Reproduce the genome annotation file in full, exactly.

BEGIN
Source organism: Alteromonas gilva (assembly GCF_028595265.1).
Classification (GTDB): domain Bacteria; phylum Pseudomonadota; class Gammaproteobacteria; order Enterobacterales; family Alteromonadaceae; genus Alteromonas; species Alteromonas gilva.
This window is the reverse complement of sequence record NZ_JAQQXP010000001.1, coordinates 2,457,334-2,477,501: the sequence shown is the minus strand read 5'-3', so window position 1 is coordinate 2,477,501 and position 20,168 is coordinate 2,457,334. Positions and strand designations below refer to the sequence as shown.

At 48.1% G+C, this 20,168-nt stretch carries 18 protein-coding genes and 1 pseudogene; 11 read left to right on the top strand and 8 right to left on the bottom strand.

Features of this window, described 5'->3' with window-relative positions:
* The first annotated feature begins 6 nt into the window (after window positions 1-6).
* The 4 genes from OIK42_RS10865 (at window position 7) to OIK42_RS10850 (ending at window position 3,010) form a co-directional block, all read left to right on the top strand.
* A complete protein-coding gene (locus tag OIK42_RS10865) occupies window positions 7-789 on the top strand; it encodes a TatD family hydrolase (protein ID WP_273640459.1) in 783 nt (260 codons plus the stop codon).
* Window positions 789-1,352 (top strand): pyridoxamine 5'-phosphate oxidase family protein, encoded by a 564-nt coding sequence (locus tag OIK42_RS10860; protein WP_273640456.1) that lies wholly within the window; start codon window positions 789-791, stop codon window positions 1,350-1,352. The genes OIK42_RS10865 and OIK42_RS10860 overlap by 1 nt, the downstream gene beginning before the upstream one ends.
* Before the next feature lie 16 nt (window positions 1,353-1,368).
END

Source organism: Alteromonas gilva (assembly GCF_028595265.1).
Classification (GTDB): domain Bacteria; phylum Pseudomonadota; class Gammaproteobacteria; order Enterobacterales; family Alteromonadaceae; genus Alteromonas; species Alteromonas gilva.
This window is the reverse complement of sequence record NZ_JAQQXP010000001.1, coordinates 2,457,334-2,477,501: the sequence shown is the minus strand read 5'-3', so window position 1 is coordinate 2,477,501 and position 20,168 is coordinate 2,457,334. Positions and strand designations below refer to the sequence as shown.

At 48.1% G+C, this 20,168-nt stretch carries 18 protein-coding genes and 1 pseudogene; 11 read left to right on the top strand and 8 right to left on the bottom strand.

Features of this window, described 5'->3' with window-relative positions:
* The first annotated feature begins 6 nt into the window (after window positions 1-6).
* The 4 genes from OIK42_RS10865 (at window position 7) to OIK42_RS10850 (ending at window position 3,010) form a co-directional block, all read left to right on the top strand.
* A complete protein-coding gene (locus tag OIK42_RS10865) occupies window positions 7-789 on the top strand; it encodes a TatD family hydrolase (protein ID WP_273640459.1) in 783 nt (260 codons plus the stop codon).
* Window positions 789-1,352 (top strand): pyridoxamine 5'-phosphate oxidase family protein, encoded by a 564-nt coding sequence (locus tag OIK42_RS10860; protein WP_273640456.1) that lies wholly within the window; start codon window positions 789-791, stop codon window positions 1,350-1,352. The genes OIK42_RS10865 and OIK42_RS10860 overlap by 1 nt, the downstream gene beginning before the upstream one ends.
* Before the next feature lie 16 nt (window positions 1,353-1,368).